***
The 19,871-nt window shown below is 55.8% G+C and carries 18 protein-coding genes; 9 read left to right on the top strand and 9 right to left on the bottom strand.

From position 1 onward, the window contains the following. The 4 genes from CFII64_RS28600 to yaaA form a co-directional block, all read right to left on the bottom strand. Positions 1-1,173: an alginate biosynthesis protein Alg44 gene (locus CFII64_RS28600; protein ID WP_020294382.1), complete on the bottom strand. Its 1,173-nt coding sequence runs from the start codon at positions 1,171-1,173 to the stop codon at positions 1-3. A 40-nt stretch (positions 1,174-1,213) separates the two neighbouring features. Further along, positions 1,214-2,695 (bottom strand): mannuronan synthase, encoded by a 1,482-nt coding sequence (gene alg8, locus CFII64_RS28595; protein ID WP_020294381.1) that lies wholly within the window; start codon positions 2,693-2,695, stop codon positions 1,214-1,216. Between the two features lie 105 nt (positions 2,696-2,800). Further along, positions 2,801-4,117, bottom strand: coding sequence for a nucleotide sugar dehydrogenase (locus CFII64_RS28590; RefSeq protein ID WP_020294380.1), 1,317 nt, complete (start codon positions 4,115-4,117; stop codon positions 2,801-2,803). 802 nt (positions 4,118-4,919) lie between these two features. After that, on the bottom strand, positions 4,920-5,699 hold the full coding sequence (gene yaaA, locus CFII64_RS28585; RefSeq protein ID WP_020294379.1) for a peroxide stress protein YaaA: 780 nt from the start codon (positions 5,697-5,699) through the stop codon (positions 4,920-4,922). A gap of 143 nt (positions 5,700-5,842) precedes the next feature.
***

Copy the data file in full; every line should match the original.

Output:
The 19,871-nt window shown below is 55.8% G+C and carries 18 protein-coding genes; 9 read left to right on the top strand and 9 right to left on the bottom strand.

From position 1 onward, the window contains the following. The 4 genes from CFII64_RS28600 to yaaA form a co-directional block, all read right to left on the bottom strand. Positions 1-1,173: an alginate biosynthesis protein Alg44 gene (locus CFII64_RS28600; protein ID WP_020294382.1), complete on the bottom strand. Its 1,173-nt coding sequence runs from the start codon at positions 1,171-1,173 to the stop codon at positions 1-3. A 40-nt stretch (positions 1,174-1,213) separates the two neighbouring features. Further along, positions 1,214-2,695 (bottom strand): mannuronan synthase, encoded by a 1,482-nt coding sequence (gene alg8, locus CFII64_RS28595; protein ID WP_020294381.1) that lies wholly within the window; start codon positions 2,693-2,695, stop codon positions 1,214-1,216. Between the two features lie 105 nt (positions 2,696-2,800). Further along, positions 2,801-4,117, bottom strand: coding sequence for a nucleotide sugar dehydrogenase (locus CFII64_RS28590; RefSeq protein ID WP_020294380.1), 1,317 nt, complete (start codon positions 4,115-4,117; stop codon positions 2,801-2,803). 802 nt (positions 4,118-4,919) lie between these two features. After that, on the bottom strand, positions 4,920-5,699 hold the full coding sequence (gene yaaA, locus CFII64_RS28585; RefSeq protein ID WP_020294379.1) for a peroxide stress protein YaaA: 780 nt from the start codon (positions 5,697-5,699) through the stop codon (positions 4,920-4,922). A gap of 143 nt (positions 5,700-5,842) precedes the next feature.